Treatment of hypertensiveemergency Use parenteral drugs Continuous monitoring of blood pressure. Reduce the mean arterial pressure by 10% during the first hour and an additional 15% within the next 2 to 3 hours JNC VII Reduce mean arterial BP by no more than 25 per-cent (within minutes to 1 hour), then if stable, to 160/100–110 mmHg within the next 2–6 hours. If tolerated further gradual reductions toward a normal BP can be implemented in the next 24–48 hours More rapid reduction in blood pressure may result in cardiac or renal or cerebrovascular hypo- perfusion. altered autoregulation curve Pressure natriuresis may cause volume depletion in patients with hypertensive emergency, and administering vasodilator medications to these patients can lead to precipitous drops in blood pressure. Patients with volume depletion should receive intravenous (IV) saline to restore intravascular volume and shut off the renin-angiotensin-aldosterone system. Elliot WJ. Clinical features and management of selected hypertensive emergencies. J Clin Hypertens (Greenwich) 2004;6:587–92
Hypertension in the setting of an intracerebral bleed Treat only when blood pressure is more than 180/ 105 mm Hg.(or 200/110) MBP should be maintained <130 mm Hg Ischemic stroke, Observe first 1 to 2 hours to determine if it spontaneously decrease s Only a persistently MAP>130 mm Hg or a SBP> 220 mm Hg or DBP >120, should be carefully treated. Mean arterial pressure should be lowered by 15% to 20% (10- 15% JNC VII) over 24 hrs Bring BP <185/110 for thrombolysis. Maintain at <180/105 Labetelol,Sodium Nitroprusside , nicardipine, enalipritat used American Heart association recommendation Adams HP Jr, Adams RJ, Brott T, et al. Guidelines for the early management of patients with ischemic stroke: a scien-tific statement from the Stroke Council of the American Stroke Association. Stroke 2003; 34:1056 –1083 The European Stroke Initiative Executive Committee andthe EUSI Writing Committee. European Stroke Initiativerecommendations for stroke management: update 2003.Cerebrovasc Dis 2003; 16:311–337
Acute aortic dissection, IV β-blocker (eg, labetalol or esmolol) followed by a vasodilating agent, classically IV nitroprusside. lower the SBP to a goal of < 120 mm Hg within 20 minutes (MAP <80).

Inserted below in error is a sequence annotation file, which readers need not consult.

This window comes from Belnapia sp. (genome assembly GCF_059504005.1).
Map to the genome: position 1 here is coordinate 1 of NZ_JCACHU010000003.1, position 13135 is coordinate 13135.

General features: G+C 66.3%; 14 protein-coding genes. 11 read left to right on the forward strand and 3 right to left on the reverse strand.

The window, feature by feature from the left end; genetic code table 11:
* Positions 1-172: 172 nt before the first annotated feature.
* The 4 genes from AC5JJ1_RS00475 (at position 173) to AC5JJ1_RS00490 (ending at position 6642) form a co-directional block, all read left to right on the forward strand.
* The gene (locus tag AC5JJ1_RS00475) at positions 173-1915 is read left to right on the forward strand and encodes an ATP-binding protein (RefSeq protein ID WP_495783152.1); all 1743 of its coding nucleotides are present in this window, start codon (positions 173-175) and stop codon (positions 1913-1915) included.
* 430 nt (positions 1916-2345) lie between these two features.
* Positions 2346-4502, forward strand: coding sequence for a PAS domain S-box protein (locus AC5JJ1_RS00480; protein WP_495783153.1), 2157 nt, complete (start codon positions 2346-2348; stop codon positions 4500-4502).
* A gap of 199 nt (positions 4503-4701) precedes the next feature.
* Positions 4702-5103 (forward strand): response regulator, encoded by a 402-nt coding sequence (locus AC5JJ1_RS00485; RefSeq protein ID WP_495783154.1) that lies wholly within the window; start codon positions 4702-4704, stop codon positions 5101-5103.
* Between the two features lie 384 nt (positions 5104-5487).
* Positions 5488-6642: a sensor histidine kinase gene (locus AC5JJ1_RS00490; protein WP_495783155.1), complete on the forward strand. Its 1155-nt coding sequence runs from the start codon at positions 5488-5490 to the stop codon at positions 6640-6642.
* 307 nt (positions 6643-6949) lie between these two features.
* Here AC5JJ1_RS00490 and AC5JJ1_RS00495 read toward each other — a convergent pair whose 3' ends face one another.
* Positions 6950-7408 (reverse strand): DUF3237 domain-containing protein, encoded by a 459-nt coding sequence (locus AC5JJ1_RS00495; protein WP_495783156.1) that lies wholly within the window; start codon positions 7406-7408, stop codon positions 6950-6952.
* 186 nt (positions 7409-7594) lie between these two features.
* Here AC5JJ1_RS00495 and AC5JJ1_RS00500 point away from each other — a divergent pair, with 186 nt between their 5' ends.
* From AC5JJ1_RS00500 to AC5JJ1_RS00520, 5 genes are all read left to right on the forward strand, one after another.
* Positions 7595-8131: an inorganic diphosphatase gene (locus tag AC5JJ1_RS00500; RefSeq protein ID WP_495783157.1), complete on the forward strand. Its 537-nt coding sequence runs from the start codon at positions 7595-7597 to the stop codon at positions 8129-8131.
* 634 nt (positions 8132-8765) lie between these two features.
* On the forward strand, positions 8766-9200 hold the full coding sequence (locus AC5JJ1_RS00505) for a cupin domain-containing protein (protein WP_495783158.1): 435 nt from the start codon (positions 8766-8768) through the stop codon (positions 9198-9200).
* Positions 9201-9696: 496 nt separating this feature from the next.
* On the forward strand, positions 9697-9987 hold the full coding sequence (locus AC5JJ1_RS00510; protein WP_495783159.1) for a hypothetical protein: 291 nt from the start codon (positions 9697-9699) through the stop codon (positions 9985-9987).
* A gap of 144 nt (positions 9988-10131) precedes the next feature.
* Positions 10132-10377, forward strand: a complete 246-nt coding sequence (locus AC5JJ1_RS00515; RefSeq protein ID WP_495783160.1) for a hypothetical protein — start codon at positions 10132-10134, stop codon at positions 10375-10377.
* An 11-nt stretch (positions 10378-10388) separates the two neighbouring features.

Acute stroke with accelerated htn well within accepted range but with concomitant noncerebral acute organ damage . What next? Blood pressure should be reduced carefully beyound the accepted values using emergency guidelines, with careful monitoring of neurological status
Acute Postoperative Hypertension early onset, (within 2 h after surgery) Typically of short duration, (treatment for ≤ 6 hrs) Complications of APH may include hemorrhagic stroke, cerebral ischemia,encephalopathy, myocardial ischemia, myocardial infarction, cardiac arrhythmia, CCF with pulmonary edema, failure of vascular anastomoses, and bleeding at the surgical site Most commonly associated with cardiothoracic, vascular, head and neck, and neurosurgical procedures. Activation of the sympathetic nervous system, increase in afterload, increase in SBP and DBP with or without tachycardia
Post cardiac surgery, treatment is recommended for a BP > 140/90 or a MAP of > 105 mm Hg. Other conditions the goal may vary Rule out Pain,anxiety, hypothermia with shivering, hypoxemia, hypercarbia, and bladder distension Labetalol, esmolol, nicardipine, and clevidipine have proven effective
Emergencies and urgencies. TheCleveland Clinic diseasemanagement project. 12 Jan2006.
The Seventh Report of the Joint National Committeeon Prevention,Detection,Evaluation, and Treatmentof High Blood Pressure
The current AHA guidelines recommend the use of Labetalol or nicardipine if the SBP is >220 mm Hg or the DBP is from 121 to 140 mm Hg, and nitroprusside for a DBP > 140 mm HgThe diagnosis and management of hypertensive crises.Chest 2000
5 patients arrive with identical vital signs: heart rate of 100 beats/min, blood pressure(BP) of 209/105 mm Hg, respiration rate of 20 breaths/min, and temperature of 36.9oC Patient A is a 65-year-old man with nausea, Intravenous labetalol, bolus or infusion.Target: vomiting, and confusion and papilledema Reduce MAP by 20% to 25% over 2 to 8 hours Nitroglycerin infusion; intravenous Patient B is a 73-year-old woman with sudden enalaprilat or sublingual captopril. shortness of breath, pink sputum, and heavy Furosemide will work only after adequate chest pain and LVH decrease in preload and afterload Urgent imaging with simultaneous decrease in Patient C is a 56-year-old man with sharp, BP. Nitroprusside and esmolol infusion; tearing chest and back pain and diastolic labetalol boluses or infusion.Target: Rapidly murmer reduce systolic BP to 110 mm Hg if there is no evidence of hypoperfusion No treatment.Reduce BP only if it is greater Patient D is a 64-year-old woman with a 6- than 220/120 mm Hg (embolic) or greater hour history of right-sided weakness. NCCT than 180/105 mm Hg (hemorrhagic) no hemorrage. Thrombolysis not contemplated Restart the medications she was on (Diuretic Patient E is a 51-year-old woman with a mild headache, concerned about her history of and ARB). Ask her to follow up in OPD hypertension.Poorly compliant. LVH +